Reports

The Fossil Record and Evolution: Comparing Cladistic and Paleontologic Evidence for Vertebrate History

Science  27 Mar 1992:
Vol. 255, Issue 5052, pp. 1690-1693
DOI: 10.1126/science.255.5052.1690

Abstract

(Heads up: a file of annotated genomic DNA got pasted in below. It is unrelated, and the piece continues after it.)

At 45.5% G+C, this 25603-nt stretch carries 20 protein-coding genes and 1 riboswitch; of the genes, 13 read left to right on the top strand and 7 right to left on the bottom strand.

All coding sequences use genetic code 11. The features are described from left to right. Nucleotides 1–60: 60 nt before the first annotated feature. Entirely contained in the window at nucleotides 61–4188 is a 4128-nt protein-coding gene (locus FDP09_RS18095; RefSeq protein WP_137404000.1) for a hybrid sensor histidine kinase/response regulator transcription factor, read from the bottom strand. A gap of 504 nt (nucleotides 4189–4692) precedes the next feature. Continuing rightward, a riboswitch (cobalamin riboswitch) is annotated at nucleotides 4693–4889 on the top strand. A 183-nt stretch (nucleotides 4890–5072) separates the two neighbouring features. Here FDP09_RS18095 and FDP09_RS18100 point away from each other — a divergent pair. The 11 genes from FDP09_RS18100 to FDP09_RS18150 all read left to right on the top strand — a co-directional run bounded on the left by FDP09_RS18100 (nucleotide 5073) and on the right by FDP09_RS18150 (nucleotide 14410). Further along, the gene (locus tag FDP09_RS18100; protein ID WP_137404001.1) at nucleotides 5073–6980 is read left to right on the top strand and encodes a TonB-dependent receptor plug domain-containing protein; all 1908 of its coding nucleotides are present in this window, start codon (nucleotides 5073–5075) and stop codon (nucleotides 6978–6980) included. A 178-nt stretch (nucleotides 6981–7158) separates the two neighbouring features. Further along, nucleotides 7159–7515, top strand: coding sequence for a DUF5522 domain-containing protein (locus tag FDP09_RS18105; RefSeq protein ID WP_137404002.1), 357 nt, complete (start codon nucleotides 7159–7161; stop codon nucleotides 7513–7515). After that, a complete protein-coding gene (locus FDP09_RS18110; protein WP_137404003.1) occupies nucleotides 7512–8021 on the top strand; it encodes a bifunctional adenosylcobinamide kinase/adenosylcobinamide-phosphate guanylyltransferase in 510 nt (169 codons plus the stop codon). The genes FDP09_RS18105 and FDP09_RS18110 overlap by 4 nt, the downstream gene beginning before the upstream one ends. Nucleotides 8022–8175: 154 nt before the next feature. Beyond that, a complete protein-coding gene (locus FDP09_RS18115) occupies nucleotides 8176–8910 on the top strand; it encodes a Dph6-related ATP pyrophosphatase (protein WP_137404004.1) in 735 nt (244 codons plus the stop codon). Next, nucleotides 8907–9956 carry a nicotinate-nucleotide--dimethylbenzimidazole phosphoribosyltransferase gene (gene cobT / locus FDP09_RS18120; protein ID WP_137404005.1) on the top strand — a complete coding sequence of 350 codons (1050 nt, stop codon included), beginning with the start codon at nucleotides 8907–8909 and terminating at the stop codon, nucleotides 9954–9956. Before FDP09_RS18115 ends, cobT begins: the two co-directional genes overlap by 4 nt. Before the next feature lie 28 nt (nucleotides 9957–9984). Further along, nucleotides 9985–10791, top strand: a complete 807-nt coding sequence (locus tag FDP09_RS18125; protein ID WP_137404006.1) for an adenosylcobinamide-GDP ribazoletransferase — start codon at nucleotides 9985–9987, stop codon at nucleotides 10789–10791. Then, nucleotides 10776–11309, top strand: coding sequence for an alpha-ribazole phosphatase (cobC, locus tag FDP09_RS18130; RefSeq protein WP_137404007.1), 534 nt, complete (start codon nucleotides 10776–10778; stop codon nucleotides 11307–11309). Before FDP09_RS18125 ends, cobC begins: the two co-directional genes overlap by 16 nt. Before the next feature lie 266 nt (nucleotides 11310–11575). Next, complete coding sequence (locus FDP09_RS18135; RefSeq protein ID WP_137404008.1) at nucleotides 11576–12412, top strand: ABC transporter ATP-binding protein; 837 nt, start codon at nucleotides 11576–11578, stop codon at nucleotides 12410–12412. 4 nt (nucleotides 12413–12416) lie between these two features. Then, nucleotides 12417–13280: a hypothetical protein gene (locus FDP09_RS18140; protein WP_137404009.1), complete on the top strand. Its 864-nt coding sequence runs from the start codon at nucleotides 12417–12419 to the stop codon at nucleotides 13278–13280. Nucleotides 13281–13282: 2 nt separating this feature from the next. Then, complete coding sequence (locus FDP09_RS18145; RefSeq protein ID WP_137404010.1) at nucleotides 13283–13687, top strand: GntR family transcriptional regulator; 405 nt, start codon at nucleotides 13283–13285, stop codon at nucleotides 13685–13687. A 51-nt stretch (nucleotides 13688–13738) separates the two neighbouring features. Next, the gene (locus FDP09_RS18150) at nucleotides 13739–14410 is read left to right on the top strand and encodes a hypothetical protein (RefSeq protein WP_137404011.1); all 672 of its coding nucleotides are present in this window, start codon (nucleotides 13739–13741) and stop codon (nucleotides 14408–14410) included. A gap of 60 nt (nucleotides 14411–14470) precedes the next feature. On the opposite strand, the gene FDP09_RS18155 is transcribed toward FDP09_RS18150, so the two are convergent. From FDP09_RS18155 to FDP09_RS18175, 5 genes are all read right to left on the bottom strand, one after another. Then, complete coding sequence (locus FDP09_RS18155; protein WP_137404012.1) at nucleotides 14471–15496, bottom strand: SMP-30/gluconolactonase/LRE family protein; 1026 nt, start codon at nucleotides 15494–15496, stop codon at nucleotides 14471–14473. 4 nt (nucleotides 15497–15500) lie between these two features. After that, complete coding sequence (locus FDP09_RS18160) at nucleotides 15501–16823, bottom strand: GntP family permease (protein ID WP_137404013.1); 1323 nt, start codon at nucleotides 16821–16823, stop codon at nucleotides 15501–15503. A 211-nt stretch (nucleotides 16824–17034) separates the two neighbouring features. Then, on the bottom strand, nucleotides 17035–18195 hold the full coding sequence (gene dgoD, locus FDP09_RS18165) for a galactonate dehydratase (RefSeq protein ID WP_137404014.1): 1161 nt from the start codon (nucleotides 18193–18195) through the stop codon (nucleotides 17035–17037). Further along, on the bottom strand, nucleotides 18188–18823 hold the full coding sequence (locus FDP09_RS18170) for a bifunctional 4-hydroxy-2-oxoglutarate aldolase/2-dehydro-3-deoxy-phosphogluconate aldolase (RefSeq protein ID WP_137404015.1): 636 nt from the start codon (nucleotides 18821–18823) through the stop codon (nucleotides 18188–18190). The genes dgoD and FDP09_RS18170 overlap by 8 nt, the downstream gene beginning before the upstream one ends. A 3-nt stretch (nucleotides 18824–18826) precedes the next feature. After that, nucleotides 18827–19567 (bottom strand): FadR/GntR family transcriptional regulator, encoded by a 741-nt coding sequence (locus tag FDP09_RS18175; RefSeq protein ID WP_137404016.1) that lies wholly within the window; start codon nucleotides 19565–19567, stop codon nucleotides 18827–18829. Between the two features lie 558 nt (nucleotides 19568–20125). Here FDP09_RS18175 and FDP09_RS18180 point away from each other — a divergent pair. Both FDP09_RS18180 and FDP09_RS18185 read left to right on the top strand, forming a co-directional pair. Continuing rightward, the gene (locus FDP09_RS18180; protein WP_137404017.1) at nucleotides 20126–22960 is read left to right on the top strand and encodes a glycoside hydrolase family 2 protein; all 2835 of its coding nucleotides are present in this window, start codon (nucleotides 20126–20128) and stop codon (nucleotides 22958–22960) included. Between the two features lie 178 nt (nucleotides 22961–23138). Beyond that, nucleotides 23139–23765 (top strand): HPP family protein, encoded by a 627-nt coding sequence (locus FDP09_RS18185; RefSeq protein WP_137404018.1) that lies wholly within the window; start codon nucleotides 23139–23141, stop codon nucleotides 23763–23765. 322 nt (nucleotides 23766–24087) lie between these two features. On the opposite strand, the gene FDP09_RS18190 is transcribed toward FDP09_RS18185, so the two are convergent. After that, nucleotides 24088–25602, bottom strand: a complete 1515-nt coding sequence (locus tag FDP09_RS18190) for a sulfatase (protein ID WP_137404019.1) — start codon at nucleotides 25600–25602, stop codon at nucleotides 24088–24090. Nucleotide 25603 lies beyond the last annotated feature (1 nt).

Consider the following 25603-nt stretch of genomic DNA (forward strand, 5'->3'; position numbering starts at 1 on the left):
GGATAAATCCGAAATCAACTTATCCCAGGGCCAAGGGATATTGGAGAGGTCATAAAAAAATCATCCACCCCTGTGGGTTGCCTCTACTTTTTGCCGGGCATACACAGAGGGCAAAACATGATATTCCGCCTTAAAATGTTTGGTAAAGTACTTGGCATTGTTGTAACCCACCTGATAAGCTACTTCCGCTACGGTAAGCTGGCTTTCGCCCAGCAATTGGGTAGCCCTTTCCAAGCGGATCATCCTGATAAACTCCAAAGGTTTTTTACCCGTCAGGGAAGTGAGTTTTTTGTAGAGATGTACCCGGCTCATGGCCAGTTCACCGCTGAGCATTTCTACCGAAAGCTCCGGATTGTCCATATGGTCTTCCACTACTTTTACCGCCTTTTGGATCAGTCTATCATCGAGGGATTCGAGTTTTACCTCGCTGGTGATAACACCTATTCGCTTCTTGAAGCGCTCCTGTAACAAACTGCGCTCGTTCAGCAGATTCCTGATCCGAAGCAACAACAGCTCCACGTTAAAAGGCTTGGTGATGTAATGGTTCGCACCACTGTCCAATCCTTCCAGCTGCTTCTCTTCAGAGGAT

The fossil record offers the only direct evidence of extinct life and thus has figured prominently in considerations of evolutionary patterns. But the incomplete nature of the fossil record has also been emphasized in arguments that fossils play only a secondary role in the recovery of phylogenetic histories based on extant taxa. Although these criticisms recently have been countered, there is no general understanding of the correspondence between the fossil record and phylogeny. An empirical survey of recently published studies suggests no basis for assuming that the stratigraphic occurrence of fossils always provides a precise reflection of phylogeny. Nevertheless, our survey of a sample of taxa shows a tendency for positive correlation between age and clade rank and, hence, a degree of correspondence between phylogenetic pattern and the paleontologic record.

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